I have to admit – I'm not the best when it comes to removing a tick. I ask my partner to do it. They are creepy!
However, as a good mama, I will do what is necessary for my furry kids. I want you to be good, too! First, you'll need to do a “tick check.” I have to do this on my partner as well. Ticks love him. Even if the dog doesn't have one, he most likely will. LOL! (Except it's not that funny when you find one. Eek!)
- Check before you go inside your home. You don't want them to get inside – especially the American Dog ticks , which can live up to 2 years without a host!
- Comb your fingers through your dog's fur, pressing gently against the skin to feel for any bumps. You'll want to check your dog's face, neck, inside of the ears, feet and between the toes.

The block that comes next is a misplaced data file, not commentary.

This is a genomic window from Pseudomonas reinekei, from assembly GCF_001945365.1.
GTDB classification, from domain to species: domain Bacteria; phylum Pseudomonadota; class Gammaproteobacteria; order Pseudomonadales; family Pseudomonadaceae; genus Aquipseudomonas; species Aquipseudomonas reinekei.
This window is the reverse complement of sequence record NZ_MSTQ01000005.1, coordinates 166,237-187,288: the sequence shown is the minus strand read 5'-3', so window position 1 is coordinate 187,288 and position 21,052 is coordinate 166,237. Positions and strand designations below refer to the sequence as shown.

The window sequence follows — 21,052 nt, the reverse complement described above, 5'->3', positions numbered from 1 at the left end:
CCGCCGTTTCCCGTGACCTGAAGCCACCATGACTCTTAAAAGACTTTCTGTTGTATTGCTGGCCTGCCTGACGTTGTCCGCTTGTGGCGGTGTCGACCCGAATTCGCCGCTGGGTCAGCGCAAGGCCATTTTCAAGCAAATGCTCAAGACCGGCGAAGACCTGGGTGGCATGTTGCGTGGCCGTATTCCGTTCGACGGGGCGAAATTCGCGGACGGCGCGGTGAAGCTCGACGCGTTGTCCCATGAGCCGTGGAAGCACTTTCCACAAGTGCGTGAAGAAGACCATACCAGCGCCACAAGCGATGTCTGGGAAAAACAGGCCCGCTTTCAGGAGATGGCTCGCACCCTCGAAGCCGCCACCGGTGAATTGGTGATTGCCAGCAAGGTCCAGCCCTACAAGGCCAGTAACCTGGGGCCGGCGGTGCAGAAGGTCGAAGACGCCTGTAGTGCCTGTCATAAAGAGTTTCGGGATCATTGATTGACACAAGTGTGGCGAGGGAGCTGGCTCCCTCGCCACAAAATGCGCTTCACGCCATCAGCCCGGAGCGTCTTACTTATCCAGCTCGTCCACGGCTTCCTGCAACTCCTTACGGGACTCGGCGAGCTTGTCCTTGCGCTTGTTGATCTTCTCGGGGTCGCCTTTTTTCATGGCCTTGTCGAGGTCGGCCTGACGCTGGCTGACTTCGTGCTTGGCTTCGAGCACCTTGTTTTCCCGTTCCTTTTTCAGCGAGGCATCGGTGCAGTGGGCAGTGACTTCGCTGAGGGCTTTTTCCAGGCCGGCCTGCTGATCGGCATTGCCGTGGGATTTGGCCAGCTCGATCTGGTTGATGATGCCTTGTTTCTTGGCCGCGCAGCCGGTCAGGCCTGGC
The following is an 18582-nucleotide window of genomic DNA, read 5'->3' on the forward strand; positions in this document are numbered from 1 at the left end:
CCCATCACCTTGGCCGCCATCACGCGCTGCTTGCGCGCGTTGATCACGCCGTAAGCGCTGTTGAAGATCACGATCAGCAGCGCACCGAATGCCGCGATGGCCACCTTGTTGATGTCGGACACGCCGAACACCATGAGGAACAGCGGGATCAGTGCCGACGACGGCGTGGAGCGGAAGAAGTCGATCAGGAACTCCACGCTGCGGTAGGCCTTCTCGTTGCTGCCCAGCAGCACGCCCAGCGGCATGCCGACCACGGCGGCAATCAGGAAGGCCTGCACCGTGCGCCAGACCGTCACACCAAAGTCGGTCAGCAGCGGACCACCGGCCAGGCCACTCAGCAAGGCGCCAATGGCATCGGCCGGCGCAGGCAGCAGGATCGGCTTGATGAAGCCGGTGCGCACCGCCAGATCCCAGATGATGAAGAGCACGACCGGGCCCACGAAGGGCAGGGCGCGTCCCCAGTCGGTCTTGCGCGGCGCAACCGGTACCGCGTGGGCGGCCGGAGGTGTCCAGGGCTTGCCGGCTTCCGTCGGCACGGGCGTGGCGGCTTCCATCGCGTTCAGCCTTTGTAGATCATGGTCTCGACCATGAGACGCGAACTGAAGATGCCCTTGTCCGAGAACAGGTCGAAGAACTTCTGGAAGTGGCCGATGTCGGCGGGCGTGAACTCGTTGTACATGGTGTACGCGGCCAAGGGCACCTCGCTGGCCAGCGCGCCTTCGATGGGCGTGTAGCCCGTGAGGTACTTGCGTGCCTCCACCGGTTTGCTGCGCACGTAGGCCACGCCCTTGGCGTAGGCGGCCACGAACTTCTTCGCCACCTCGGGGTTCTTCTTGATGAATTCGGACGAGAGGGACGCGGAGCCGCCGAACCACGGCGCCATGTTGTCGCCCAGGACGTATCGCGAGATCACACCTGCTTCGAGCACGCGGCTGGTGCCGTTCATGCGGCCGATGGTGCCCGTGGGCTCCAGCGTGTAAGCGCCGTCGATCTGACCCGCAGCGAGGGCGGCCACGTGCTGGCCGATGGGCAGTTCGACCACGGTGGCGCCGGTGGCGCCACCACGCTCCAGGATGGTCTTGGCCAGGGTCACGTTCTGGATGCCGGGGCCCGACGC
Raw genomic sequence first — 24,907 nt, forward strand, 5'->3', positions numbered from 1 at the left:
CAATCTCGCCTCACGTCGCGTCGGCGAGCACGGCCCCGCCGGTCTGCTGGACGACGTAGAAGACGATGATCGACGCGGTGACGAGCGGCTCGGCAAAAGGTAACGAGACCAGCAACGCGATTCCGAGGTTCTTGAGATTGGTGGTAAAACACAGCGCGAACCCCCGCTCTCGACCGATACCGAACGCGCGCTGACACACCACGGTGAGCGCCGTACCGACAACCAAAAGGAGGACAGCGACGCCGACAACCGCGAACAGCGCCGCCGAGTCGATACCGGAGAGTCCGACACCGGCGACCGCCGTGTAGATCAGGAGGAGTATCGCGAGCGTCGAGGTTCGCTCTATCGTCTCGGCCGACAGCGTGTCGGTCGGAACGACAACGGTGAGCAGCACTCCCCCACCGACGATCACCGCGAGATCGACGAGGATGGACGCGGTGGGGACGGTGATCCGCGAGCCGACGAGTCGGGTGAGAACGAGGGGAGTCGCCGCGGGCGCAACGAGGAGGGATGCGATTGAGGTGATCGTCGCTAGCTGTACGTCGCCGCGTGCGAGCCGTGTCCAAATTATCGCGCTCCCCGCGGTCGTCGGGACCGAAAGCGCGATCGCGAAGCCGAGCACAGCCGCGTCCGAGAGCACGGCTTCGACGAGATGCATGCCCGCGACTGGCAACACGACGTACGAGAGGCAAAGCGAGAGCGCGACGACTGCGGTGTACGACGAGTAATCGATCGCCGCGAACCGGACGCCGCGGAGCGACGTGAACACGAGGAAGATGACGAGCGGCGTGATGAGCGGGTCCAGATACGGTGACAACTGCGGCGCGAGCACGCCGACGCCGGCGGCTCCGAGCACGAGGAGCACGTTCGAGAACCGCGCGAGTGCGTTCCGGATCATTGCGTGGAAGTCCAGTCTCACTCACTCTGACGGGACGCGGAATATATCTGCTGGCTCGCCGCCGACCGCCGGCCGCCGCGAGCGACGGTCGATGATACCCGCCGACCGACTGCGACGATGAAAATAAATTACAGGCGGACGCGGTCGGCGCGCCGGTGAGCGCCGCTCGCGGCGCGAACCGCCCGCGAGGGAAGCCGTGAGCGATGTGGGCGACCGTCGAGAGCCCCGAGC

- If you feel a bump, part your dog's hair, so you can see the skin. Ticks will be black, brown or a grayish brown. You may see only its body, but you may also see its legs.
Now, we get to the fun part. Removing the tick. Get your supplies together: gloves, tweezers, and a jar with a screw top lid that has a little rubbing alcohol in it.
- Wash your hands first with soap and water, then use gloves to protect them from getting any diseases the tick may carry.
- Do not twist or jerk the tick; do not squeeze or crush its body. If you do any of these things, you may not remove the tick fully or it could release its fluids into your pet. Icky sicky!
- Using the tweezers, grasp the tick as close to your dog’s skin as possible. Pull straight upwards with steady, even pressure.
- Dispose of the tick in the jar. This is for giving to your vet to test if your pet gets sick.
- Disinfect your tweezers using rubbing alcohol and wash your hands again.
That's all it takes. Not too bad, right? To help keep ticks off your dog in the future, ask your vet about a repellent. (We use Frontline for our dog.)